Schaffer Library of Drug Policy

Marihuana: A Signal of Misunderstanding

Marihuana and the Problem of Marihuana - The Report

US National Commission on Marihuana and Drug Abuse

Table of Contents
I. Marihuana and the Problem of Marihuana
Origins of the Marihuana Problem
The Need for Perspective
Formulating Marihuana Policy
The Report
II. Marihuana Use and Its Effects
The Marihuana User
Profiles of Users
Becoming a Marihuana User
Becoming a Multidrug User
Effects of Marihuana on the User
Effects Related to Pattern Use
Immediate Drug Effects
ShortTerm Effects
Long Term Effects
Very Long Term Effects
III. Social Impact of Marihuana Use
IV. Social Response to Marihuana Use
V. Marihuana and Social Policy
Drugs in a Free Society
A Social Control Policy for Marihuana
Implementing the Discouragement Policy
A Final Comment
Ancillary Recommendations
Legal and Law Enforcement Recommendations
Medical Recommendations
Other Recommendations
Letter of Transmittal
Members and Staff
History of Marihuana Use: Medical and Intoxicant
II. Biological Effects of Marihuana
Botanical and Chemical Considerations
Factors Influencing Psychopharmacological Effect
Acute Effects of Marihuana (Delta 9 THC)
Effects of Short-Term or Subacute Use
Effects of Long-Term Cannabis Use
Investigations of Very Heavy Very Long-Term Cannabis Users
III. Marihuana and Public Safety
Marihuana and Crime
Marihuana and Driving
Marihuana - Public Health and Welfare
Assessment of Perceived Risks
Preventive Public Health Concerns
Marihuana and the Dominant Social Order
The World of Youth
Why Society Feels Threatened
The Changing Social Scene
Problems in Assessing the Effects of Marihuana
Marihuana and Violence
Marihuana and (Non-Violent) Crime
Summary and Conclusions: Marihuana and Crime
Marihuana and Driving
History of Marihuana Legislation
History of Alcohol Prohibition
History of Tobacco Regulation
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The National Commission on Marihuana and Drug Abuse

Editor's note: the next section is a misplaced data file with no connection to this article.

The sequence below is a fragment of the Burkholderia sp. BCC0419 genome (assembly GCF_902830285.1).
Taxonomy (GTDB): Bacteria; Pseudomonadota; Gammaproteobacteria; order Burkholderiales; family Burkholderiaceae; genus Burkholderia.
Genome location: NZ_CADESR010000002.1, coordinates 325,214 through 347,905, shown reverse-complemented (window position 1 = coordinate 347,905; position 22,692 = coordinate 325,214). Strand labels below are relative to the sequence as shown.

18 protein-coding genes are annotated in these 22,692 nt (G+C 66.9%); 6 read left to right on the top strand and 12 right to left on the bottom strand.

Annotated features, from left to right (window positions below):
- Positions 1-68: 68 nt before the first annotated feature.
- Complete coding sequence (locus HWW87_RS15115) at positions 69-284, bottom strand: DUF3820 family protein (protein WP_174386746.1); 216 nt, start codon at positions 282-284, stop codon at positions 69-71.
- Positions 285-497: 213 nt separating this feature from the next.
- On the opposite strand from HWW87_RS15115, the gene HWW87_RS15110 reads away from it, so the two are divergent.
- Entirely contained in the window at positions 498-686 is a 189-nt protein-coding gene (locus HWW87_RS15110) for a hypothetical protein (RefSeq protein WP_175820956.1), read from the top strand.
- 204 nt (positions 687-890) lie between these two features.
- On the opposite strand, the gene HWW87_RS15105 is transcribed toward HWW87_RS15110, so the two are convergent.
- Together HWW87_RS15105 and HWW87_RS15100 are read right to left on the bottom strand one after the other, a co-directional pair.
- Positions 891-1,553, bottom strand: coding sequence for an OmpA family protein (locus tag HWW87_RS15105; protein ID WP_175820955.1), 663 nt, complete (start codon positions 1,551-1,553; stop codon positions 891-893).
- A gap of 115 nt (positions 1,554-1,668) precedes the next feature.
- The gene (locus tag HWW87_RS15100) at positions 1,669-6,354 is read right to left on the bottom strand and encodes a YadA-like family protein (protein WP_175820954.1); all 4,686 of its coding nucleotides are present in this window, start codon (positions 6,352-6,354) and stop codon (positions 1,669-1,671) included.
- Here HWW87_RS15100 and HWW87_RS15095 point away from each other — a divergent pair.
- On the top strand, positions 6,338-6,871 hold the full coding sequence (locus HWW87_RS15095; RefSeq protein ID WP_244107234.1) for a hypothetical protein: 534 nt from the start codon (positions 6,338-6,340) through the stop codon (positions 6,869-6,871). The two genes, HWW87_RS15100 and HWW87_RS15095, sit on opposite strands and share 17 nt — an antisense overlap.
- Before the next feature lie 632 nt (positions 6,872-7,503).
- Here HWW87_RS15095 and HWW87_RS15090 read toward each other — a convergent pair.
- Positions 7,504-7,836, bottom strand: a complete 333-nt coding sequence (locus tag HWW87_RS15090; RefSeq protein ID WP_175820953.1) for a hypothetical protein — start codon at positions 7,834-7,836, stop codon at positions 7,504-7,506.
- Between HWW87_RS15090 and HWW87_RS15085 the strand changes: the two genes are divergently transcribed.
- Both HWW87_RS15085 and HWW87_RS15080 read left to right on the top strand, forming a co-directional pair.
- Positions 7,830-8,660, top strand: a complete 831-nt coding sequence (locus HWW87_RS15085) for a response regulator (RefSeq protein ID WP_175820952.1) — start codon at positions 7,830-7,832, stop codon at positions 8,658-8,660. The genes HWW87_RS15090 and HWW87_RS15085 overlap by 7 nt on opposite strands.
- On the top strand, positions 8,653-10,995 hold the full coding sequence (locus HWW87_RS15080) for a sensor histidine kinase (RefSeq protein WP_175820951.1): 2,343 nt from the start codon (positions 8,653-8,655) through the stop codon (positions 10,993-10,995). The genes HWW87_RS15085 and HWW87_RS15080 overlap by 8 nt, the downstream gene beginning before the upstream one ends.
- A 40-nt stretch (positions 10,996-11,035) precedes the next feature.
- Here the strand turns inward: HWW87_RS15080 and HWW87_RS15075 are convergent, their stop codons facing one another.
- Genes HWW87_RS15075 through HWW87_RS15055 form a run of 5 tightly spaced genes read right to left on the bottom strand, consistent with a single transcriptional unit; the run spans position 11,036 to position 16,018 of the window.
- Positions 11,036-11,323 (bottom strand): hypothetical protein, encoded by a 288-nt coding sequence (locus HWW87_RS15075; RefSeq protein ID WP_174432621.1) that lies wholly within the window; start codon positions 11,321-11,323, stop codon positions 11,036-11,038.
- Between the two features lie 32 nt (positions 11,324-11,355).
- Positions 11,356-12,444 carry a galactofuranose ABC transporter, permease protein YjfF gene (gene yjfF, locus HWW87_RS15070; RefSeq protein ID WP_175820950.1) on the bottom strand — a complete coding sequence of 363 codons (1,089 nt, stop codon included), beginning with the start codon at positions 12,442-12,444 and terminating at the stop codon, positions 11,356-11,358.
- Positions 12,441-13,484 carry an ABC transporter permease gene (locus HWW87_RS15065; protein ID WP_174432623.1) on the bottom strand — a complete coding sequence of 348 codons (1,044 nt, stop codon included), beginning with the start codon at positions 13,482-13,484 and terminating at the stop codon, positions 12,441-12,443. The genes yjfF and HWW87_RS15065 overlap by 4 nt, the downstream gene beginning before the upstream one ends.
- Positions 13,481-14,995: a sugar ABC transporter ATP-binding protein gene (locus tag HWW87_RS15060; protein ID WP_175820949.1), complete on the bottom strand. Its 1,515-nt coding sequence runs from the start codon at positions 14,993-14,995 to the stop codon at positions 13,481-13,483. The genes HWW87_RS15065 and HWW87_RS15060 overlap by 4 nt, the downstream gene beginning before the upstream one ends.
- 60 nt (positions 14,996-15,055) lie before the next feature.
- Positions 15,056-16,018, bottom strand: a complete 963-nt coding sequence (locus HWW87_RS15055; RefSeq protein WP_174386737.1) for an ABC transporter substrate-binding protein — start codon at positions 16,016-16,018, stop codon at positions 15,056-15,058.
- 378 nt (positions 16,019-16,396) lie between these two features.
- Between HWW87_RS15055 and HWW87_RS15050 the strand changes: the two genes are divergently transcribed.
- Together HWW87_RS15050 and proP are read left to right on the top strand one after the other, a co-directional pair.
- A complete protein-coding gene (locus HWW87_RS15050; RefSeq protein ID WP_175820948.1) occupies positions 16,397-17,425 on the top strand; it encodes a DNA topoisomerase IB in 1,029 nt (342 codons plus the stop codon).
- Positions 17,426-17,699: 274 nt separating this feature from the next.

Marihuana: A Signal of Misunderstanding

I -- marihuana and the problem of marihuana

The Report

In this Chapter, we have tried to put the marihuana problem in perspective. In the remainder of this Report, we explore several aspects of the phenomenon of marihuana use, its effects, its social impact and its social meaning, assessing their relative importance in the formulation of social policy.

In Chapter II, we consider the effects of the drug on the individual user, with particular attention to the size of the user population for whom various effects are relevant. The Commission emphasizes that this material is related only indirectly to its policy-making function. The social policy planner is concerned not about the effects on the individual per se, but about the impact of any adverse effect on his behavior and on the larger society and about the meaning of this behavior in the larger social perspective. The material in Chapter II serves primarily to educate and inform.

In Chapter III, the Commission evaluates the various threats which marihuana use is perceived to present to the public safety, public health, and dominant social order. This Chapter is designed to assess the social impact of marihuana use, the initial step in the policy making process.

In Chapter IV, we consider what role marihuana use plays and will play in the life of American society. This is the dynamic element of marihuana use and is the most intangible of the marihuana realities, but is particularly important from a policy-planning perspective. This consideration is the one most overlooked by contemporary observers and participants in the marihuana debate.

Because social meaning is not a directly measurable entity, we must examine the ways in which society responds to the behavior and whether such responses, both formal and informal, are fluid or. static. After analyzing public opinion, law enforcement behavior and the reactions of medical, educational, and other segments of the population, we then discuss what marihuana use has come to mean and is likely to mean in the future. Particularly important in this highly speculative endeavor is the wider cultural perspective which we described earlier in this Chapter.

In Chapter V, we bring this information to bear on a policy-making process. After establishing the philosophical framework, we explore the spectrum of social policy options, choosing the one we judge most suitable to the present time. Then we consider the range of legal alternatives for implementing this chosen policy, and select the one we believe to be most appropriate for achieving it.

In an addendum to the Report, we present some ancillary recommendations. Some of these recommendations flow from our basic premise, others are a result of independent evaluation by the Commission of other areas of concern.

We ask the reader to set his preconceptions aside as we have tried to do, and discriminate with us between marihuana, the drug, and marihuana, the problem. We hope that our conclusions will be acceptable to the entire public, but barring that, we hope at the least that the areas of disagreement and their implications will be brought into sharper focus.

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